The Tale of the Tape


Hard Drive Specifications
Seagate Barracuda 7200.11 1TB Western Digital Caviar GP 1TB
Manufacturer's Stated Capacity 1000.2GB (1 Terabyte) 1000.2GB (1 Terabyte)
Operating System Stated Capacity 931.5 GB 931.5 GB
Interface SATA 3Gb/s SATA 3Gb/s
Rotational Speed 7,200 RPM 5400-7200 RPM (variable)
Cache Size 32 MB 16 MB
Average Latency 4.16ms (nominal) 5.6ms (nominal)
Read Seek Time 8.9ms 8.9ms
Number of Heads 8 8
Number of Platters 4 4
Power Draw (Idle/Load) 8W/12.0W 4W/7.4 W
Command Queuing Native Command Queuing Native Command Queuing
Warranty 5 Years 3 Years

The specifications chart spells out the extent of the differences between the two drives. The Seagate drive runs at 7200RPM with a 32MB buffer. The Western Digital drive's IntelliPower algorithm, which varies the rotational speed between 5400RPM and 7200RPM, dictates the Western Digital's rotational speed. Despite this variable rotational speed, Western Digital specifies the same average seek time as Seagate. Western Digital lists this product as a desktop-class drive; it carries a three-year warranty, which falls short of the Seagate's five-year warranty. Western Digital's enterprise drive (RE2-GP) carries a five-year warranty and offers similar performance.

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  • Luminair - Tuesday, November 27, 2007 - link

    "Operating System Stated Capacity"

    Lets be clear so maybe you can be clear in the next article.

    The IEC, IEEE, CPIM, and NIST define Giga (G) as 1,000,000,000 or one billion.

    The same standards organizations define Gibi (Gi) as 1,073,741,824.

    As such, by standard definitions, these hard drives are in fact 1000GB, or 1000 gigabytes.

    Your "Operating System Stated Capacity" really means "Windows Explorer Capacity". Other operating systems don't get it wrong like Windows does. So if you report this wrong information at all, you should make the truth known -- that Windows is well known to WRONGLY report GiB as GB (and MiB for MB and so on).

    Those drives have 1000 gigabytes of space. Windows Explorer and solid state memory companies report the space incorrectly.
    Reply
  • Luminair - Friday, November 30, 2007 - link

    These guys get it right :) http://www.pcgameshardware.de/?menu=browser&ar...">http://www.pcgameshardware.de/?menu=bro...&ima... Reply
  • valherumk2 - Tuesday, November 27, 2007 - link

    Looks like another review of the 7200.11 drive where it appears the reviewer didn't remove the jumper limiting it to SATA 1. Interface bandwidth burst rate is over 200MB/s on my 7200.11 with the jumper removed. Reply
  • Zap - Thursday, November 29, 2007 - link

    That's also the first thing that came to my mine... "dude forgot to remove the jumper." Reply
  • Zap - Thursday, November 29, 2007 - link

    That's also the first thing that came to my mine... "dude forgot to remove the jumper." Reply
  • 100proof - Monday, November 26, 2007 - link

    Dave, is there a reason that Samsung's 1TB drive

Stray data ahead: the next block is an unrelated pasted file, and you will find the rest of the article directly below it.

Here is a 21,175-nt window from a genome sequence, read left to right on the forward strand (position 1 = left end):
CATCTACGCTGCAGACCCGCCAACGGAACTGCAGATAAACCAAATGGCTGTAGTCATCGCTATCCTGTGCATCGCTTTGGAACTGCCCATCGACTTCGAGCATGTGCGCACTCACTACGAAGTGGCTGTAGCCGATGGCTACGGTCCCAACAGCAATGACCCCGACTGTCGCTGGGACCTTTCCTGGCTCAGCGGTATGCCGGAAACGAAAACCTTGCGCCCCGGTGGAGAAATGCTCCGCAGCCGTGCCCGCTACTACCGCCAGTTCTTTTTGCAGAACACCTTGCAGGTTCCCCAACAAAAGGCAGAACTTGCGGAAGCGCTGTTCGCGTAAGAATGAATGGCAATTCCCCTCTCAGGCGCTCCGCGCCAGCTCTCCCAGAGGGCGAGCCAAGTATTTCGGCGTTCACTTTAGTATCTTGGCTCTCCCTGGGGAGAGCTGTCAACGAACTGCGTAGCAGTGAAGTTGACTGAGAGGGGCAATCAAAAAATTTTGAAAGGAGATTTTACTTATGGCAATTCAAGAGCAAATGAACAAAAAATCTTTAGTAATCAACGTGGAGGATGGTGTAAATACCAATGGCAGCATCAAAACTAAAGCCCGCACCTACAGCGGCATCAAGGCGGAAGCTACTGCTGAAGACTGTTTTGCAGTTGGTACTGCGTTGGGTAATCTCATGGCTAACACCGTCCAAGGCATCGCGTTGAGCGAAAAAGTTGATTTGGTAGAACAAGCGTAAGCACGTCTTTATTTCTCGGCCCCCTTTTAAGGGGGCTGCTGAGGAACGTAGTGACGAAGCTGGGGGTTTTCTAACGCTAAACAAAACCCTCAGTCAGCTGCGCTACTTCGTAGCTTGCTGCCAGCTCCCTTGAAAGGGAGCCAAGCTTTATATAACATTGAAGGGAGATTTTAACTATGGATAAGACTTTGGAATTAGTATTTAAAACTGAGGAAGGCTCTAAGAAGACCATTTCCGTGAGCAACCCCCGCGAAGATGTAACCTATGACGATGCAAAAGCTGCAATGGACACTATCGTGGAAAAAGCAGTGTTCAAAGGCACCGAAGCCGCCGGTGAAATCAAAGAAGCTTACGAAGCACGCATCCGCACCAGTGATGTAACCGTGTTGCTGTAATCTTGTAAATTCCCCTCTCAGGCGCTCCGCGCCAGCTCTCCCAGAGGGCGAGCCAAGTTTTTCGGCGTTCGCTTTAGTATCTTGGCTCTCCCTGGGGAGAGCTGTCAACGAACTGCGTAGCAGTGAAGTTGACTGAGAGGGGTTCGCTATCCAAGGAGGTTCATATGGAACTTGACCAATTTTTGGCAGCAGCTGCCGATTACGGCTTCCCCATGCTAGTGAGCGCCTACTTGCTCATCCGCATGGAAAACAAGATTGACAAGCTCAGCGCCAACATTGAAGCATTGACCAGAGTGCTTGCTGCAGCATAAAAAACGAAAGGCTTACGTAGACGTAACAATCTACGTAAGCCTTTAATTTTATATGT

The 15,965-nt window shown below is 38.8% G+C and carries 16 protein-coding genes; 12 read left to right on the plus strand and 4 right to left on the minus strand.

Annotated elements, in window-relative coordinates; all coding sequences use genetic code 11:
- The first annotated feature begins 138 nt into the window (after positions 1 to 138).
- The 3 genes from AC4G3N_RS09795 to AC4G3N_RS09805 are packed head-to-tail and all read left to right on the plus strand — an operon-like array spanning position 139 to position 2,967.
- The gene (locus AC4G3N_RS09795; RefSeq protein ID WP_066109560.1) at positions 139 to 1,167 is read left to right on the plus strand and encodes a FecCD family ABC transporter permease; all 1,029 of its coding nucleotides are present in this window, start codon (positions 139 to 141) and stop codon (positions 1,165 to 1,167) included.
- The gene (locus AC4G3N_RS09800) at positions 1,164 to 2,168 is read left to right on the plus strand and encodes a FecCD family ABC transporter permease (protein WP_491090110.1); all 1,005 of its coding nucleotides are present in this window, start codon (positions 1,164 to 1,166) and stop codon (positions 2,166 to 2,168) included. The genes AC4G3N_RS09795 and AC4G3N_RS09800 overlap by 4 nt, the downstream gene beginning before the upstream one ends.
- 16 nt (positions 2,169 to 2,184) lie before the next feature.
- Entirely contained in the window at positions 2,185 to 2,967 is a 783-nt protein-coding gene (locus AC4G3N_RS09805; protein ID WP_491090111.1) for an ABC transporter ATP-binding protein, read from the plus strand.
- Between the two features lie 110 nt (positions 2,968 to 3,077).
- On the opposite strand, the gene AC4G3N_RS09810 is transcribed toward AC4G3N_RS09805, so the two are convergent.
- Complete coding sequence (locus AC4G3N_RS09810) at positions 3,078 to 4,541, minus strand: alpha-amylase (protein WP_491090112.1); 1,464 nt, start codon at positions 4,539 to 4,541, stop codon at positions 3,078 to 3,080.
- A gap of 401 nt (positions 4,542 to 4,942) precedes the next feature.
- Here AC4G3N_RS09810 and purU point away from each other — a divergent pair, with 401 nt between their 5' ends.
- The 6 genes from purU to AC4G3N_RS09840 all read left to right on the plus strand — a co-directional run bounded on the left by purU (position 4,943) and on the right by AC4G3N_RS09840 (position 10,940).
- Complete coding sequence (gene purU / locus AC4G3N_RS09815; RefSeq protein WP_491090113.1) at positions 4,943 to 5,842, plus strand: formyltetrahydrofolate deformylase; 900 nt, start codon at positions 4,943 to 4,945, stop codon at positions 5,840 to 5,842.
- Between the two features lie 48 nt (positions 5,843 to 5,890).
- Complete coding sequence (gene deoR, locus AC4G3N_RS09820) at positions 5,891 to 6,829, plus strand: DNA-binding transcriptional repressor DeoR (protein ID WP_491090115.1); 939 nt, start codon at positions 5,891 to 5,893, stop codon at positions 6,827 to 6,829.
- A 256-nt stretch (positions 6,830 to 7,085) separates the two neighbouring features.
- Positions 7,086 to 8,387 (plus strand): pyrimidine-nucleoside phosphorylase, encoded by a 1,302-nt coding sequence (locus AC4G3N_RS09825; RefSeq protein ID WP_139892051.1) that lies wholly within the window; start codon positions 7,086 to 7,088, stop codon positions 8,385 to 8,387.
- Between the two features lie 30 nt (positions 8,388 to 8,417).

was not included in this review? The drive is
    difficult to obtain in the US but is available in
    other countries at this point in time. Tomshardware
    has already posted a review, and there is also
    discussion taking place on storagereview.com

    Tomshardware Review of Samsung F1 1TB
    http://www.tomshardware.com/2007/11/21/samsung_ove...">http://www.tomshardware.com/2007/11/21/samsung_ove...

    Storagereview discussion of F1 Series
    http://forums.storagereview.net/index.php?showtopi...">http://forums.storagereview.net/index.php?showtopi...
    Reply
  • Dave Robinet - Tuesday, November 27, 2007 - link

    It's a matter of availability, not of lack of interest. We do like the latest Samsung offerings - they simply didn't have a drive shipped to us in the lab in time for the article.

    If they get us a 1TB drive for us to have a look at, then we'll gladly put it in a future article.

    Thanks for reading!
    Reply
  • quanta - Wednesday, November 28, 2007 - link

    In the meantime, Tom's hardware did the Samsung Spinpoint F1 review[1], which showed it has great non-server performance. In fact, it outruns WD Raptor WD150ADFD in some tests. Power consumption is between 'cuda 7200.11 and Caviar GP.

    [1] http://www.tomshardware.com/2007/11/21/samsung_ove...">http://www.tomshardware.com/2007/11/21/samsung_ove...
    Reply
  • piasabird - Monday, November 26, 2007 - link

    You get a lower overall price per Gig by using two 500 gb drives. Reply
  • Googer - Monday, November 26, 2007 - link

    With a pair of 500GB hard drives, you do not get it in a single volume, power consumption increases, RAID 0 decreases reliability and increases error possibilities.

    The fact that it takes two drive bays is a sore thumb to those who build small form factor multi-media systems with only one drive bay that will also funtion as a Digtal Video Recorder.

    I should also add, this "GREEN" drive is ideal for a TiVO upgrade due to it's large size, quiet operation, low heat, and noise output.
    Reply

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